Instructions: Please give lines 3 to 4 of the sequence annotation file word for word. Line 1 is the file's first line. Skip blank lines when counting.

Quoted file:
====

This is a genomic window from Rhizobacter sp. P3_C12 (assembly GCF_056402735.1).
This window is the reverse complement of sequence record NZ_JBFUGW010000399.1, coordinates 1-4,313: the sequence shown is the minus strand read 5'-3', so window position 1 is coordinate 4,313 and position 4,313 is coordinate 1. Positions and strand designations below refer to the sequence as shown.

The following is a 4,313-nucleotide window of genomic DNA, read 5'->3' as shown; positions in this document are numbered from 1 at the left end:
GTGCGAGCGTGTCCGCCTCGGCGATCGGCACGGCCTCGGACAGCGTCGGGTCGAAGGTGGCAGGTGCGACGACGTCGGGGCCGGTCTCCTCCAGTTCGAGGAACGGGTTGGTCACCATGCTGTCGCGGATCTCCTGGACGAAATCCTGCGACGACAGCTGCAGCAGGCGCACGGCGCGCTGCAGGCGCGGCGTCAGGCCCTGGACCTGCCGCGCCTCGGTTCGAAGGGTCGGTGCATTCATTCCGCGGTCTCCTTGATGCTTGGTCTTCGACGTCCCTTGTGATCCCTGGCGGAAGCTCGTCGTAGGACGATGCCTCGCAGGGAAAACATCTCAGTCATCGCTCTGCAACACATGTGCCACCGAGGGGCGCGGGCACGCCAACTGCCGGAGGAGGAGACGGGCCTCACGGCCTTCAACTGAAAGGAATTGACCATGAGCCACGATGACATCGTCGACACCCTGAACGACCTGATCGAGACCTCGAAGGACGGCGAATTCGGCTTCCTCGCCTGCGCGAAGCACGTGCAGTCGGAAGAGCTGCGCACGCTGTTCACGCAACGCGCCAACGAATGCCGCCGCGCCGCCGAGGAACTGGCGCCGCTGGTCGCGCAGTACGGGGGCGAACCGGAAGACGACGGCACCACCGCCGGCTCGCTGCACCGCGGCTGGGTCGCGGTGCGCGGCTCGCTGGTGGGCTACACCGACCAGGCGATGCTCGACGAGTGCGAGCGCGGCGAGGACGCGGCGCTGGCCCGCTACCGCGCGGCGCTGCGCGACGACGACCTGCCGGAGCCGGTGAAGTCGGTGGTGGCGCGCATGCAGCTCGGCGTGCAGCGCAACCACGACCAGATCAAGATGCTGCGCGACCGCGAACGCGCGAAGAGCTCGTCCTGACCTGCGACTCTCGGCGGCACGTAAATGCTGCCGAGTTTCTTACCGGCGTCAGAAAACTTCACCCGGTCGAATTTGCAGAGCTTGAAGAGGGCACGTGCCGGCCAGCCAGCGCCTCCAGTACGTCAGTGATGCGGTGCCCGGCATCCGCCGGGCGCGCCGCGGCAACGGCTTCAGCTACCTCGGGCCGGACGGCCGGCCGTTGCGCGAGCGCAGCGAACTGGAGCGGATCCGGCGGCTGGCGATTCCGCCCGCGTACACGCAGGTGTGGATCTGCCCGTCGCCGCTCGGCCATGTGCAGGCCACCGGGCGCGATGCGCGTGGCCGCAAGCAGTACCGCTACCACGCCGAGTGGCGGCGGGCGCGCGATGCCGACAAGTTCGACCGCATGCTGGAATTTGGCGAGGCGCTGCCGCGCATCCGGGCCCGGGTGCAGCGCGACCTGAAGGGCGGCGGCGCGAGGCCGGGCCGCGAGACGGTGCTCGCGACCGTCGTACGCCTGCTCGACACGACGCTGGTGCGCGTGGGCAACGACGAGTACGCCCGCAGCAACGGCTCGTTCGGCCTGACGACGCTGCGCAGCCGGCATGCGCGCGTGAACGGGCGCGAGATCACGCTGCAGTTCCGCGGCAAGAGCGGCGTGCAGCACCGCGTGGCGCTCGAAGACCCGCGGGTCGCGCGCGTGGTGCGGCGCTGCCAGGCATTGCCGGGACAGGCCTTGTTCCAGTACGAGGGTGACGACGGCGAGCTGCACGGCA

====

The following is a 4,313-nucleotide window of genomic DNA, read 5'->3' as shown; positions in this document are numbered from 1 at the left end:
GTGCGAGCGTGTCCGCCTCGGCGATCGGCACGGCCTCGGACAGCGTCGGGTCGAAGGTGGCAGGTGCGACGACGTCGGGGCCGGTCTCCTCCAGTTCGAGGAACGGGTTGGTCACCATGCTGTCGCGGATCTCCTGGACGAAATCCTGCGACGACAGCTGCAGCAGGCGCACGGCGCGCTGCAGGCGCGGCGTCAGGCCCTGGACCTGCCGCGCCTCGGTTCGAAGGGTCGGTGCATTCATTCCGCGGTCTCCTTGATGCTTGGTCTTCGACGTCCCTTGTGATCCCTGGCGGAAGCTCGTCGTAGGACGATGCCTCGCAGGGAAAACATCTCAGTCATCGCTCTGCAACACATGTGCCACCGAGGGGCGCGGGCACGCCAACTGCCGGAGGAGGAGACGGGCCTCACGGCCTTCAACTGAAAGGAATTGACCATGAGCCACGATGACATCGTCGACACCCTGAACGACCTGATCGAGACCTCGAAGGACGGCGAATTCGGCTTCCTCGCCTGCGCGAAGCACGTGCAGTCGGAAGAGCTGCGCACGCTGTTCACGCAACGCGCCAACGAATGCCGCCGCGCCGCCGAGGAACTGGCGCCGCTGGTCGCGCAGTACGGGGGCGAACCGGAAGACGACGGCACCACCGCCGGCTCGCTGCACCGCGGCTGGGTCGCGGTGCGCGGCTCGCTGGTGGGCTACACCGACCAGGCGATGCTCGACGAGTGCGAGCGCGGCGAGGACGCGGCGCTGGCCCGCTACCGCGCGGCGCTGCGCGACGACGACCTGCCGGAGCCGGTGAAGTCGGTGGTGGCGCGCATGCAGCTCGGCGTGCAGCGCAACCACGACCAGATCAAGATGCTGCGCGACCGCGAACGCGCGAAGAGCTCGTCCTGACCTGCGACTCTCGGCGGCACGTAAATGCTGCCGAGTTTCTTACCGGCGTCAGAAAACTTCACCCGGTCGAATTTGCAGAGCTTGAAGAGGGCACGTGCCGGCCAGCCAGCGCCTCCAGTACGTCAGTGATGCGGTGCCCGGCATCCGCCGGGCGCGCCGCGGCAACGGCTTCAGCTACCTCGGGCCGGACGGCCGGCCGTTGCGCGAGCGCAGCGAACTGGAGCGGATCCGGCGGCTGGCGATTCCGCCCGCGTACACGCAGGTGTGGATCTGCCCGTCGCCGCTCGGCCATGTGCAGGCCACCGGGCGCGATGCGCGTGGCCGCAAGCAGTACCGCTACCACGCCGAGTGGCGGCGGGCGCGCGATGCCGACAAGTTCGACCGCATGCTGGAATTTGGCGAGGCGCTGCCGCGCATCCGGGCCCGGGTGCAGCGCGACCTGAAGGGCGGCGGCGCGAGGCCGGGCCGCGAGACGGTGCTCGCGACCGTCGTACGCCTGCTCGACACGACGCTGGTGCGCGTGGGCAACGACGAGTACGCCCGCAGCAACGGCTCGTTCGGCCTGACGACGCTGCGCAGCCGGCATGCGCGCGTGAACGGGCGCGAGATCACGCTGCAGTTCCGCGGCAAGAGCGGCGTGCAGCACCGCGTGGCGCTCGAAGACCCGCGGGTCGCGCGCGTGGTGCGGCGCTGCCAGGCATTGCCGGGACAGGCCTTGTTCCAGTACGAGGGTGACGACGGCGAGCTGCACGGCA